The UK's Consumer Price Index rose in for the first time in four months from 2.7 per cent to 2.8 per cent for the year ending February. It now looks like the Bank of England's two per cent target will not be hit for a very long time. The Producer Price Index fell from 1.4 per cent to 1.3 per cent, although a greater fall to 1.1 per cent had been anticipated.
BNP Paribas' David Tinsley said:
Amongst the barrage of inflation measures the main news is that CPI inflation is drifting higher. Some of that is due to energy, the core inflation measure was unchanged from January, but these effects are going to stay in the index for a good while yet.
Indeed the bigger news comes from the producer prices release today. Here pipeline prices are building markedly. Input prices were up 3.2% on the month, with a 0.8% rise in output prices. Both of these rises were above market expectations. The size of the increase is largely an oil/petrol story, but there is a discernible rise in producer price inflation across product categories. This is likely to be the first signs of the impact of the weakness of sterling on prices as it passes through the supply chain.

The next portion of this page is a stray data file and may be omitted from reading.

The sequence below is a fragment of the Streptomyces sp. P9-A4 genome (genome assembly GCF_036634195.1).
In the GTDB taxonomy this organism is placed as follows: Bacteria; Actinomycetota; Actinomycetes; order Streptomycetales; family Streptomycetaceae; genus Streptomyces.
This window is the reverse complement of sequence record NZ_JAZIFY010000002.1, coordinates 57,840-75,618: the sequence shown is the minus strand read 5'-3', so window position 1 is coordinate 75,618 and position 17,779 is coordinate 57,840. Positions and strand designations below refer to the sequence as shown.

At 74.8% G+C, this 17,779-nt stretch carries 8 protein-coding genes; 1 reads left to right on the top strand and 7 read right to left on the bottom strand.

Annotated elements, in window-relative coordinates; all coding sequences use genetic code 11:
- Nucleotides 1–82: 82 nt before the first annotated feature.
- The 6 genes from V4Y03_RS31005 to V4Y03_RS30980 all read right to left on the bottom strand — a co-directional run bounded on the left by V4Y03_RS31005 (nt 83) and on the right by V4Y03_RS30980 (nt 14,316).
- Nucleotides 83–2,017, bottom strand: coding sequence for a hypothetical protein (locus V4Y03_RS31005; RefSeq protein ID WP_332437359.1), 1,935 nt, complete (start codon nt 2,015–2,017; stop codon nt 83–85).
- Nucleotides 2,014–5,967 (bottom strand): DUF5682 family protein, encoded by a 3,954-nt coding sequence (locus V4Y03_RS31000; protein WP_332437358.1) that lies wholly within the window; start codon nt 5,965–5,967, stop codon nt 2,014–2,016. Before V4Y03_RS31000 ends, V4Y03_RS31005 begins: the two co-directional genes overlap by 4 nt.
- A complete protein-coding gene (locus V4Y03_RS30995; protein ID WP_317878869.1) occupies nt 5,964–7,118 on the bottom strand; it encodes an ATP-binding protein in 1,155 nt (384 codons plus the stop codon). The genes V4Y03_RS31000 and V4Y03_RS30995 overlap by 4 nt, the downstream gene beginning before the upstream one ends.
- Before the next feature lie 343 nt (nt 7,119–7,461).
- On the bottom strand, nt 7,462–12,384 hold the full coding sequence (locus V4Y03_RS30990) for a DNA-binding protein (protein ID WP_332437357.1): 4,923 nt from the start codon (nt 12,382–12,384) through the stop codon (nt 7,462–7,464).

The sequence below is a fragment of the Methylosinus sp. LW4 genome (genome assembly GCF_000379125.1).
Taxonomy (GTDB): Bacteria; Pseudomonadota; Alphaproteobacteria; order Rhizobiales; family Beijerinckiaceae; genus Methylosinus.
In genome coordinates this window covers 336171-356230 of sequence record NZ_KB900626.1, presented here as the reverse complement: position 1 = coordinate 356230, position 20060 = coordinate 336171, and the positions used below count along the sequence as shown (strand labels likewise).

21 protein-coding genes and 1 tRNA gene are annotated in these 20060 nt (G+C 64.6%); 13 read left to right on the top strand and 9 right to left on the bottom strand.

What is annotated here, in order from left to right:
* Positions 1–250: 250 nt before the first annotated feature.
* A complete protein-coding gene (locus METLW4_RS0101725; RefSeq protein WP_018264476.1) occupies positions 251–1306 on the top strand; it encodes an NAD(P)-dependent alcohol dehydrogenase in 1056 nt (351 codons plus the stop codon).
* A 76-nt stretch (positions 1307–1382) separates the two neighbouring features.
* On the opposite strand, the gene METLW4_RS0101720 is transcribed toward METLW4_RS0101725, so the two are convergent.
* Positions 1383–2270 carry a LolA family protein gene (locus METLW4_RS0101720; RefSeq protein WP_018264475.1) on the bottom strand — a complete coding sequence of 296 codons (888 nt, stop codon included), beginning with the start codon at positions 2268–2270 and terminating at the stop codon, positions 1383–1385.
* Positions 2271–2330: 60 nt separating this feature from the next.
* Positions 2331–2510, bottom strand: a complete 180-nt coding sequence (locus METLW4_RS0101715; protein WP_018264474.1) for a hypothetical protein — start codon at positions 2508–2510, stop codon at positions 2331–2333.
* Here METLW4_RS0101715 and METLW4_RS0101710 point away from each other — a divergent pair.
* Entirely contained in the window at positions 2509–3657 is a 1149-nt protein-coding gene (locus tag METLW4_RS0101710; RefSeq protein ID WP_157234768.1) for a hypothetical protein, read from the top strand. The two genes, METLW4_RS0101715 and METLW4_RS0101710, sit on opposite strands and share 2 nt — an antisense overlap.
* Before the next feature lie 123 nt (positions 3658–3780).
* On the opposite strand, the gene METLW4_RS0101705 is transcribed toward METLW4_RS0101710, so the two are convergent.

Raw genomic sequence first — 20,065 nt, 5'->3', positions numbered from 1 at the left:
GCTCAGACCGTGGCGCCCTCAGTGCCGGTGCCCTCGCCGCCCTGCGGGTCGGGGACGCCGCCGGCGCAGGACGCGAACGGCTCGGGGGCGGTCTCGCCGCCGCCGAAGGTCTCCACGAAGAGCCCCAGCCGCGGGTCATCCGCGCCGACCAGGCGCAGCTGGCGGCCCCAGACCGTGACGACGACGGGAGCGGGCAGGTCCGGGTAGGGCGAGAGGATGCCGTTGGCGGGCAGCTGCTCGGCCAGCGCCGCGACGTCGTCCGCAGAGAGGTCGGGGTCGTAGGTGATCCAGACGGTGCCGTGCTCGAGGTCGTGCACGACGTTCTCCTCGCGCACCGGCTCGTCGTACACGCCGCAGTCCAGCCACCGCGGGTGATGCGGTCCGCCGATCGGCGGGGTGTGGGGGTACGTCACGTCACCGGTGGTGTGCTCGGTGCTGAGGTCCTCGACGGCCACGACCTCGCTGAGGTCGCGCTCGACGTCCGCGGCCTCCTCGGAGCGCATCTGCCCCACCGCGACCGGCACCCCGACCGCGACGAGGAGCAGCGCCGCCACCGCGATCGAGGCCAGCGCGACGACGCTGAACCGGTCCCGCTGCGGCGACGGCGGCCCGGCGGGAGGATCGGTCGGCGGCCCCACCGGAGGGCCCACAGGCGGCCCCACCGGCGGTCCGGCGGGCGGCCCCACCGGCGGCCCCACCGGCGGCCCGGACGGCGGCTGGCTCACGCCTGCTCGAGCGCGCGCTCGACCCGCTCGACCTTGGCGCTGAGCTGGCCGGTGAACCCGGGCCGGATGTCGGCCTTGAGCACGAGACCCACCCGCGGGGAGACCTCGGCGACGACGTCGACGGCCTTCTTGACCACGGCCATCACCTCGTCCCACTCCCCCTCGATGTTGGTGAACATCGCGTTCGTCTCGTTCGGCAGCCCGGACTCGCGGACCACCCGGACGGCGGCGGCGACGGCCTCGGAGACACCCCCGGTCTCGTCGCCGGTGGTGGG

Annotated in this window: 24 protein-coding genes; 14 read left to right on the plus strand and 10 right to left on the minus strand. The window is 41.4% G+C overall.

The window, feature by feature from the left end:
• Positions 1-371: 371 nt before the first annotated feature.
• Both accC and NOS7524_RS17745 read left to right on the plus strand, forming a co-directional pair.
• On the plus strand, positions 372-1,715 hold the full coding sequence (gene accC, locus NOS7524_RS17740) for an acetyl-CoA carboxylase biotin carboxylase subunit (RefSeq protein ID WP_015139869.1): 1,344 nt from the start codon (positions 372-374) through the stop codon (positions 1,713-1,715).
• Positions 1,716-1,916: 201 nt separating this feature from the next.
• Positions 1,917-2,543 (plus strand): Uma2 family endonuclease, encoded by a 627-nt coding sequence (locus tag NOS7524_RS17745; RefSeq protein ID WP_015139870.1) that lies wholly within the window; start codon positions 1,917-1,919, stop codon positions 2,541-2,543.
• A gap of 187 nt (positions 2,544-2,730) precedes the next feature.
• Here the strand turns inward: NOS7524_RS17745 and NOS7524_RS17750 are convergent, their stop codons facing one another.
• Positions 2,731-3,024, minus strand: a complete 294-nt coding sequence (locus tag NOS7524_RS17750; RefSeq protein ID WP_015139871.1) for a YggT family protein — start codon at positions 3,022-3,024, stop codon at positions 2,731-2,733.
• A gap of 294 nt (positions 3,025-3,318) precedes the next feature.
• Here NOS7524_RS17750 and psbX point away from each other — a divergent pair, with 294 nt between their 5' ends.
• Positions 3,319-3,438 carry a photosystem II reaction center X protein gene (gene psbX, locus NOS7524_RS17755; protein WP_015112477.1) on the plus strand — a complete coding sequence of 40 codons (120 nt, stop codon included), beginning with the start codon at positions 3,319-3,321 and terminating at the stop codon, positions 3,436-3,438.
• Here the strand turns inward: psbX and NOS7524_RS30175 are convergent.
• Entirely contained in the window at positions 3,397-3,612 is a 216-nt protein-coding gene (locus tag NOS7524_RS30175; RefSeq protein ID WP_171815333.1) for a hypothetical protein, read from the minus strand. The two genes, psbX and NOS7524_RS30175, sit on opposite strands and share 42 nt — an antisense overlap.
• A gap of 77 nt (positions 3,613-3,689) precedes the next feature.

The Centre for Economics and Business Research's Rob Habron said:
The latest movement in the headline rate takes inflation further away from the Bank of England's target of 2.0%, with notable upside risks remaining. The Bank of England's Chief Economist Spencer Dale warned earlier this month that extra quantitative easing could cause businesses to put up prices rather than expand production, fuelling inflation further. In addition, the weaker value of sterling is likely to keep inflation high by pushing up the costs of imported inputs and goods for both businesses and households.